Lee Hamilton: Well I think under the law today the president doesn't even have to consult with members of Congress before he takes you into war because the provisions in the War Powers Resolution are very vague with regard to consultation. We expand greatly the number of members who would be involved in that consultative process here.
Russ Feingold: It appeared though in this circumstance of Iraq that this was part of the consultative process. That our access to the people from the president's CIA was pursuant to a discussion that led to a vote of the full Senate --
Lee Hamilton: Well the ---
Russ Fiengold: how the process worked. All members -- well perhaps not all. But at least members of the Foreign Relations Committee were given the opportunity to participate in that kind of a set up --
Lee Hamilton: And the proposal that we're putting before you, members of Congress are required to vote on it.
John Kerry: Senator --
Lee Hamilton:You don't have that requirement under present law.
John Kerry: There is no requirement. under present law. What happened is we did it under the prerogatives of each of the committees because the committee chairs and ranking members understood that this was part of the responsibilities Nothing in here -- and we discussed this before you [Feingold] came here -- about this consultative component in fulfillment of the requirement that the president let us know what he's thinking about doing so that those Committees, that's why they're part of it. The Intelligence Committee, the Armed Services Committee, the Foreign Relations Committee, would then go about their normal business involving all of their members. I mean, but there's no statute that required that for you either.
Russ Feingold: I'd like to believe that, Mr Chairman, but it strikes me that this provides an opportunity, that the president doesn't currently have, to say, "Look. I went through this consultative process that's provided by this new statute so I have even less a need to go through a formal vote which, as we just talked about, most presidents have decided -- President [George H.W.] Bush on the first Gulf War, even though he may not have taken the view that he had to do it, he went ahead and did it. I think this creates a process that could end run the feeling on the part of a president that he needs to go through a process that would actually involve participation but I'm not saying that this doesn't literally require it --
James Baker: Senator --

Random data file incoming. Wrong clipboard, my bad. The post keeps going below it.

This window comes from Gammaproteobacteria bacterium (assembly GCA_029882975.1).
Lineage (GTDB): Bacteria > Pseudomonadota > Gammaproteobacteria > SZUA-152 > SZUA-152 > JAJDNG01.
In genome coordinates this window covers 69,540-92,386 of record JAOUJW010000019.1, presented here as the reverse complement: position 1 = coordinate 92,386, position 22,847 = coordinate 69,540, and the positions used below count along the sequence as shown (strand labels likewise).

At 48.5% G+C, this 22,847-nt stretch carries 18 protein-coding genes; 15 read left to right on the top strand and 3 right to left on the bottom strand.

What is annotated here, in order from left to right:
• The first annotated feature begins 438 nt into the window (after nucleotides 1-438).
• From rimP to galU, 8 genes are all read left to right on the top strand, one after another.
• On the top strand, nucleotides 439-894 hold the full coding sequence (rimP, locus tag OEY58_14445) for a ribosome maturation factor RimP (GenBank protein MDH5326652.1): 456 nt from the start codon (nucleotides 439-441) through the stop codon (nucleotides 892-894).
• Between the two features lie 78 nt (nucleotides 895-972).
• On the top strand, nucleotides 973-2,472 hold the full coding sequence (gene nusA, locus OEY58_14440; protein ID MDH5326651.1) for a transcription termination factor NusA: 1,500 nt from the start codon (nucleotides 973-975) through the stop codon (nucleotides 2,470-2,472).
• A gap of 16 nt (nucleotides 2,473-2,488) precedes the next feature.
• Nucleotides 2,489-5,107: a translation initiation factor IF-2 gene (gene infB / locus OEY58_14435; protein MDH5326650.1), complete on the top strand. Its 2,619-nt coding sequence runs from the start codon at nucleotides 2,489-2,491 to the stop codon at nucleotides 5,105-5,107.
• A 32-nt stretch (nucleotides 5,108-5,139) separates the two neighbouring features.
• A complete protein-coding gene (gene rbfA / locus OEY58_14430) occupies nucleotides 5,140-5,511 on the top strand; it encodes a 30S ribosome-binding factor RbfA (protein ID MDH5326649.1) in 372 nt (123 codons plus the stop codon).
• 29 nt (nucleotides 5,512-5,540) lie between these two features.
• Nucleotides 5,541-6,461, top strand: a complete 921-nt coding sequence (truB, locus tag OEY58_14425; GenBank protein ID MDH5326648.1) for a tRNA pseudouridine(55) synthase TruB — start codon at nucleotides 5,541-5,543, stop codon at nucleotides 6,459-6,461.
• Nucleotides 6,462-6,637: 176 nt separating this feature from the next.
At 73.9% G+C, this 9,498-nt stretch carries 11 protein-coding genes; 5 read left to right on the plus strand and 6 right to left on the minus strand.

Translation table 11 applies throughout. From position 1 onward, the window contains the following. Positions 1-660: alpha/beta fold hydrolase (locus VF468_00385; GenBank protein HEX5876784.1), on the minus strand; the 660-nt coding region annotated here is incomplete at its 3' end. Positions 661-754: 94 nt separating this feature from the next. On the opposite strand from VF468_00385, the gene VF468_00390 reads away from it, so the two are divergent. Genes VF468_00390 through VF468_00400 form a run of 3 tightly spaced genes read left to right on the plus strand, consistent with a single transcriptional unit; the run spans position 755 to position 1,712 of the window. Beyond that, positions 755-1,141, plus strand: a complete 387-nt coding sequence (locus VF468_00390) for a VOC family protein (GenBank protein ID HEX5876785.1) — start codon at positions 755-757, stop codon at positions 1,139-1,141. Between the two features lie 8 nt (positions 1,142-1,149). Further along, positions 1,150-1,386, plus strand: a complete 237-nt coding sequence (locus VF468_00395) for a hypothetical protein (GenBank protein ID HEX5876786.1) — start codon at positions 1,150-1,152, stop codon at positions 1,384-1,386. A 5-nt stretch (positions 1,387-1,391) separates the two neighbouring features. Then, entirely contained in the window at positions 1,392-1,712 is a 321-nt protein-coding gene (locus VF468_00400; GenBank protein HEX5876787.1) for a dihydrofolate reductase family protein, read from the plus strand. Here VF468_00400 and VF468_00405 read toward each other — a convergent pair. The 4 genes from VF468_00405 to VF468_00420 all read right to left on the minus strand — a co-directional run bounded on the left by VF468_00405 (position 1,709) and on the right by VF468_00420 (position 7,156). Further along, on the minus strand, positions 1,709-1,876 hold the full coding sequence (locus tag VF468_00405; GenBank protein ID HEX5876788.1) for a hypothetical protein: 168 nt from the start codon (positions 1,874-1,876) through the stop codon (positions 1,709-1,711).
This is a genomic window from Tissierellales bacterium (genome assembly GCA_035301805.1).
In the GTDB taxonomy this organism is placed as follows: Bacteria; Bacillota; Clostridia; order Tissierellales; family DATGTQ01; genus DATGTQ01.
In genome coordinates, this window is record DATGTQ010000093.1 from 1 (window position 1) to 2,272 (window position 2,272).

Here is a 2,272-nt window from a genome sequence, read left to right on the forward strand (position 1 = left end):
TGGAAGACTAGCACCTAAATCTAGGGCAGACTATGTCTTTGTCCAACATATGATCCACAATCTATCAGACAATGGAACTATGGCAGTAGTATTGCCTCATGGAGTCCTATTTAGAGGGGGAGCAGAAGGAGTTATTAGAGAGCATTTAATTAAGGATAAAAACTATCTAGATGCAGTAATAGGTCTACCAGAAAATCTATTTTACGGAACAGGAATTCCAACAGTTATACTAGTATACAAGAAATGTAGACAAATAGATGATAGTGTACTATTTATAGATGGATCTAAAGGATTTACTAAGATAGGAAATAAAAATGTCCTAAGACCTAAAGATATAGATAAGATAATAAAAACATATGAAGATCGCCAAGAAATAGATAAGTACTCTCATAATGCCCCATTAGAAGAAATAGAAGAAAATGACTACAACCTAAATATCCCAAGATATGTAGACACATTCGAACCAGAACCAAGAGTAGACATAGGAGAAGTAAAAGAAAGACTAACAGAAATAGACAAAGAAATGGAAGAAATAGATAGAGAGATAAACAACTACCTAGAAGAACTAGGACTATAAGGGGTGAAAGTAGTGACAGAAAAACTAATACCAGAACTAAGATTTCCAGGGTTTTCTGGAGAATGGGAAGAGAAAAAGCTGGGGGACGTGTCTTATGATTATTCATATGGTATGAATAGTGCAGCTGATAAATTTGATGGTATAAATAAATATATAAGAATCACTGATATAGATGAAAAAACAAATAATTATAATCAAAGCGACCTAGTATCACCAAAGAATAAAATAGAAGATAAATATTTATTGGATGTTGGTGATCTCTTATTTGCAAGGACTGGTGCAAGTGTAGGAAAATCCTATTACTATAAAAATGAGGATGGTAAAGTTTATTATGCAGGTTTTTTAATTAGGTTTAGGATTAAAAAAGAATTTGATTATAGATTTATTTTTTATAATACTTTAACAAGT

Russ Feingold: Yes, Mr. Baker?
James Baker: We require a vote within 30 days so the president is going to be facing a vote of the Congress. If the vote is a resolution disapproval, that is going to very adverse impacts on the president's ability to
Russ Feingold: But in the case of Iraq of course [shrugs, throws up hands]
James Baker: Well that of course -- I mean
Russ Feingold: 30 days after wouldn't have been not too helpful.
James Baker: That's -- that's true. But the president -- both presidents went to the Congress to get approval and actually obtained approval. Back to . Back to the point you made about the c-- about the observance a statute duly enacted and whether a president can question it's Constitutionality. There's all -- there's always been the ability of presidents to question Constitutionality and in this area it has consistently been questioned by both Democratic and Republican presidents. Presidents have sent troops abroad, Mr. Feingold, 264 times -- during which period the Congress has declared war 5 times. So faced with the situation, we expressly -- I think before you arrived, we made it -- we had a dialogue here about the fact that we have expressly preserved the rights of Congress to make the argument that I think you are making and the right of the president to make the argument presidents have made since the War Powers Resolution was passed that the Constitution gives either (A) the Congress or (B) the president the authority. Expressly reserve those Constitutional arguments, put them to the side, they are not going to be solved in the absence of a Constitutional amendment or a Supreme Court opinion. So we don't prejudice either branch. What we're trying to do is find a workable solution here that will improve the relationship and the consultation that takes place between the president and Congress when the nation's going to war.